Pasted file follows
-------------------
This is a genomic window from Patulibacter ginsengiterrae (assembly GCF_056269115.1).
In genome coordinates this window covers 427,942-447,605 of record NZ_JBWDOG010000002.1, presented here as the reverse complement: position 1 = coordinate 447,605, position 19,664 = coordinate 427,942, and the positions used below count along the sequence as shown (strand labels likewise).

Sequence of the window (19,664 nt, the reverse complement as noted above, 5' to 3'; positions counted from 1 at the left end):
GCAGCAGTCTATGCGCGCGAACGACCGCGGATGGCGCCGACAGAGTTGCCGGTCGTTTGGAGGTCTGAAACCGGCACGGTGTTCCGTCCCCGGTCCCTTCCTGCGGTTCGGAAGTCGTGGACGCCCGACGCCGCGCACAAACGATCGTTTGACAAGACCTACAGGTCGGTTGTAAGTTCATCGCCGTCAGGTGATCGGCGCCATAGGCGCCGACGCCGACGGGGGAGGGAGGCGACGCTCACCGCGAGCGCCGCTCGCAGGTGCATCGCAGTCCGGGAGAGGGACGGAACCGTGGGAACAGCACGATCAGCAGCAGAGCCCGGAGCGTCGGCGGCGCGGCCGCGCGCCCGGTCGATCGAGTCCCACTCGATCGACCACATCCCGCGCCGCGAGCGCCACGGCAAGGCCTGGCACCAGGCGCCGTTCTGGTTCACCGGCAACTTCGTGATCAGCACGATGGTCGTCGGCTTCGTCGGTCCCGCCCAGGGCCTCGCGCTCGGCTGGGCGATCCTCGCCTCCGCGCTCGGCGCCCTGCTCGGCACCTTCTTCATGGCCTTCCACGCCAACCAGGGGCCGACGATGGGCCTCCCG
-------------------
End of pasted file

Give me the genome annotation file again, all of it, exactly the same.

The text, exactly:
This is a genomic window from Patulibacter ginsengiterrae (assembly GCF_056269115.1).
In genome coordinates this window covers 427,942-447,605 of record NZ_JBWDOG010000002.1, presented here as the reverse complement: position 1 = coordinate 447,605, position 19,664 = coordinate 427,942, and the positions used below count along the sequence as shown (strand labels likewise).

Sequence of the window (19,664 nt, the reverse complement as noted above, 5' to 3'; positions counted from 1 at the left end):
GCAGCAGTCTATGCGCGCGAACGACCGCGGATGGCGCCGACAGAGTTGCCGGTCGTTTGGAGGTCTGAAACCGGCACGGTGTTCCGTCCCCGGTCCCTTCCTGCGGTTCGGAAGTCGTGGACGCCCGACGCCGCGCACAAACGATCGTTTGACAAGACCTACAGGTCGGTTGTAAGTTCATCGCCGTCAGGTGATCGGCGCCATAGGCGCCGACGCCGACGGGGGAGGGAGGCGACGCTCACCGCGAGCGCCGCTCGCAGGTGCATCGCAGTCCGGGAGAGGGACGGAACCGTGGGAACAGCACGATCAGCAGCAGAGCCCGGAGCGTCGGCGGCGCGGCCGCGCGCCCGGTCGATCGAGTCCCACTCGATCGACCACATCCCGCGCCGCGAGCGCCACGGCAAGGCCTGGCACCAGGCGCCGTTCTGGTTCACCGGCAACTTCGTGATCAGCACGATGGTCGTCGGCTTCGTCGGTCCCGCCCAGGGCCTCGCGCTCGGCTGGGCGATCCTCGCCTCCGCGCTCGGCGCCCTGCTCGGCACCTTCTTCATGGCCTTCCACGCCAACCAGGGGCCGACGATGGGCCTCCCG